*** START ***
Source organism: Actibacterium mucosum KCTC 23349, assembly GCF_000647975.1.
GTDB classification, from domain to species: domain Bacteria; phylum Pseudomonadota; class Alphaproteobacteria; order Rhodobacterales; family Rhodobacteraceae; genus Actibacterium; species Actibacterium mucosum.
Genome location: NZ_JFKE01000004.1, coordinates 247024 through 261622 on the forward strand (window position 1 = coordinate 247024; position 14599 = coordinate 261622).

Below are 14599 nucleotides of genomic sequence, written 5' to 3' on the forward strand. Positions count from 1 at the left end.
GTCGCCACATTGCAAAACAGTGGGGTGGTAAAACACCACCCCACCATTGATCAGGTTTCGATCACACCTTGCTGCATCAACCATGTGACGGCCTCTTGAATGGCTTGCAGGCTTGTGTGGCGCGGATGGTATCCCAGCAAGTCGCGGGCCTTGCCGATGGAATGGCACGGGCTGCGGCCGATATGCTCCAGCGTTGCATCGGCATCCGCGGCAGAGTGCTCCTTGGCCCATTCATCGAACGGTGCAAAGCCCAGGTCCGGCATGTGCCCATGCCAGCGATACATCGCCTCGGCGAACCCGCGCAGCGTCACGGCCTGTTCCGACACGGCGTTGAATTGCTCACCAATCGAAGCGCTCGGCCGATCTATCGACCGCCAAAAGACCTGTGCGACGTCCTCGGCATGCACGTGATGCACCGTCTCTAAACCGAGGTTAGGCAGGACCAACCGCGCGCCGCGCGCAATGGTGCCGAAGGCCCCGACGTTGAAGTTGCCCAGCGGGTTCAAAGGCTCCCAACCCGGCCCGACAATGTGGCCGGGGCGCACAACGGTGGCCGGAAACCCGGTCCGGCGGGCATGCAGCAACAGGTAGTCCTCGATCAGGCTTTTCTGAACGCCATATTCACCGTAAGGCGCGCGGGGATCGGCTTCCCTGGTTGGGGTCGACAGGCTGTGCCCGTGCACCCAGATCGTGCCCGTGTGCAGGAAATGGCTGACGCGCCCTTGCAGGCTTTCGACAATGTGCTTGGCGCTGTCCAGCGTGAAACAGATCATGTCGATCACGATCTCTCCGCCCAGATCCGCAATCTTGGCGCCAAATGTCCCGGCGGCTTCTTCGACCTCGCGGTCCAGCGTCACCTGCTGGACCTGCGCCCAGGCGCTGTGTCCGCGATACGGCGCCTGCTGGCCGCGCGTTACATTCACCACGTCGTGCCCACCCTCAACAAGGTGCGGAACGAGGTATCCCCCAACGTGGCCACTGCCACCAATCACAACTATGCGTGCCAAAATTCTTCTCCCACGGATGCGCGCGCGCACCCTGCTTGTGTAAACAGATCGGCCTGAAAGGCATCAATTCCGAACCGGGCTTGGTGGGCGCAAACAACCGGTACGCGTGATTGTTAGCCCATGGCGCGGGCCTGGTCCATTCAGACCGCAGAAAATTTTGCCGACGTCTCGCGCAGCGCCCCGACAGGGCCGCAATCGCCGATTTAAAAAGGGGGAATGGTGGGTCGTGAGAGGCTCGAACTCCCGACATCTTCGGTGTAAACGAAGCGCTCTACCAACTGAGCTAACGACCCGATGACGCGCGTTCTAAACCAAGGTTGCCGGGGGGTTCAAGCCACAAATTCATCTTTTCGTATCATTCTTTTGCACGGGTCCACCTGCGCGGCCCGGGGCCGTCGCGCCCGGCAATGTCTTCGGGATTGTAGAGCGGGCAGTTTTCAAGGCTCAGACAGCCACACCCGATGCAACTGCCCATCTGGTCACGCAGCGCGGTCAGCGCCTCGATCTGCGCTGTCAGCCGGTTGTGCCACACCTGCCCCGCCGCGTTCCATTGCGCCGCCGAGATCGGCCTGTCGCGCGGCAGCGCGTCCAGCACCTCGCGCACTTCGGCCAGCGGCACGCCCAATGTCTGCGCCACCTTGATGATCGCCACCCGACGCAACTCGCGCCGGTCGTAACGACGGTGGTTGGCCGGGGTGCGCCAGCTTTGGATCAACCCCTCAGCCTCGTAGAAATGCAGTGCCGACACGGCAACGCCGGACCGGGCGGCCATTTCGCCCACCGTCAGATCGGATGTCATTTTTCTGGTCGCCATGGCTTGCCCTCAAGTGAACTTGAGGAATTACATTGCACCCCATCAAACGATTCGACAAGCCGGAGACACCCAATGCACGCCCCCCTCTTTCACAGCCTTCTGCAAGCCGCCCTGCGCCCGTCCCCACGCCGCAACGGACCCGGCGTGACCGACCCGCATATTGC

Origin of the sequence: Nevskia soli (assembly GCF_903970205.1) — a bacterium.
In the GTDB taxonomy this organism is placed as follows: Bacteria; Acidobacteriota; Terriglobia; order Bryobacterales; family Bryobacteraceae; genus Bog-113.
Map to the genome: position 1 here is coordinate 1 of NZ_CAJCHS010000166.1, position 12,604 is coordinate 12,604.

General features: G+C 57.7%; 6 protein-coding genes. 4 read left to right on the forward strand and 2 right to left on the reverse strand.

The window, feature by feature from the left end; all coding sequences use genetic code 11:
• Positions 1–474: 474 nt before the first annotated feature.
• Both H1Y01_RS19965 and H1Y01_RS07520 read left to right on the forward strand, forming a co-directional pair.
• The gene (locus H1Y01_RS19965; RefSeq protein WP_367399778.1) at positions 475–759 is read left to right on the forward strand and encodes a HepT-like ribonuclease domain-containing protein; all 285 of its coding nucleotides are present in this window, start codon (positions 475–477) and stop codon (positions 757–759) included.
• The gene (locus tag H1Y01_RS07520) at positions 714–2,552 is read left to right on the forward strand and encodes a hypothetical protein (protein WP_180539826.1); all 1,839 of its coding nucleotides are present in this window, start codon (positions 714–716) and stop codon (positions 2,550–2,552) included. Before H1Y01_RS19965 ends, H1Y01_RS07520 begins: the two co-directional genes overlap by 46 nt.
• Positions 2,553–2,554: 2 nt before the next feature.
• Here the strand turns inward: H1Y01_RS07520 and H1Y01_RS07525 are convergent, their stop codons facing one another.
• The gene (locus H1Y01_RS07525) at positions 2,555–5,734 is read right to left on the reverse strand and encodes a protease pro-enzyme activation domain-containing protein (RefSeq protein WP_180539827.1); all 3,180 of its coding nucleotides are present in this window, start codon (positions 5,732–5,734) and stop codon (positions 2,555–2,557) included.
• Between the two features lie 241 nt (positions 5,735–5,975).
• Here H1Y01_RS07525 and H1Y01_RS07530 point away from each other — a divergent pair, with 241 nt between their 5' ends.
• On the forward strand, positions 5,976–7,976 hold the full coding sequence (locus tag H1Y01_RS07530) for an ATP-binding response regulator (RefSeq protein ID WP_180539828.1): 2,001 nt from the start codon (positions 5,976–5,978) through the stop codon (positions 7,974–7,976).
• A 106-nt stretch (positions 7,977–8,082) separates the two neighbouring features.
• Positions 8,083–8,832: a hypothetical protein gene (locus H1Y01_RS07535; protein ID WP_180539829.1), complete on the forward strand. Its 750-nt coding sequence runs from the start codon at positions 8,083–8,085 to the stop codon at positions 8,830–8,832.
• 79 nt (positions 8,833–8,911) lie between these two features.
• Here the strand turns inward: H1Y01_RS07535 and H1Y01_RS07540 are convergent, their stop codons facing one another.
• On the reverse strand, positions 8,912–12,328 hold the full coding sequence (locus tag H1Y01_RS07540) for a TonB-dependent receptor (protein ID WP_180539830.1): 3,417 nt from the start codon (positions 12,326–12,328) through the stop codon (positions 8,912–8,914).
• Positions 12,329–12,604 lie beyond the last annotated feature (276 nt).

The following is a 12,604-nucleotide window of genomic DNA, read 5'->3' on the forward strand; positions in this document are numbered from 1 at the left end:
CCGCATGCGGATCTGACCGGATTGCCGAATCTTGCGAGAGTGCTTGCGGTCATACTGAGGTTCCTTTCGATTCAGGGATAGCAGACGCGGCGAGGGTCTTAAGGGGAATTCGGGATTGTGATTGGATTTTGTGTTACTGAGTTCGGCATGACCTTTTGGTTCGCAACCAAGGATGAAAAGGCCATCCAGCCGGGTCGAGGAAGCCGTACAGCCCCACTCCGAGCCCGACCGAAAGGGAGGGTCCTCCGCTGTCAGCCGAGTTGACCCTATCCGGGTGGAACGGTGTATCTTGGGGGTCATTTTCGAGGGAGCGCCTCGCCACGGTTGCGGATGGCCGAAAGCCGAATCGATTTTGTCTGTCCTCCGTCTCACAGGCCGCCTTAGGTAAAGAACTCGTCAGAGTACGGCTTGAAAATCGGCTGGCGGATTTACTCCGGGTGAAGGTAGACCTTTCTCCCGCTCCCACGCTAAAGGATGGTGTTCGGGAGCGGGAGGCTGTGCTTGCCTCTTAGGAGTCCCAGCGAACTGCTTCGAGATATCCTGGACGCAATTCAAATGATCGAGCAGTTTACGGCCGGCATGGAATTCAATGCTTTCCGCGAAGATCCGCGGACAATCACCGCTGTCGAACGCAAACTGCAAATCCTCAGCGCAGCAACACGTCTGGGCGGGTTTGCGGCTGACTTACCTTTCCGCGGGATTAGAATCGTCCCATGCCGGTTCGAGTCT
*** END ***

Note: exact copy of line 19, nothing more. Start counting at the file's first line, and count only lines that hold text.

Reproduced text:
• Here H1Y01_RS07525 and H1Y01_RS07530 point away from each other — a divergent pair, with 241 nt between their 5' ends.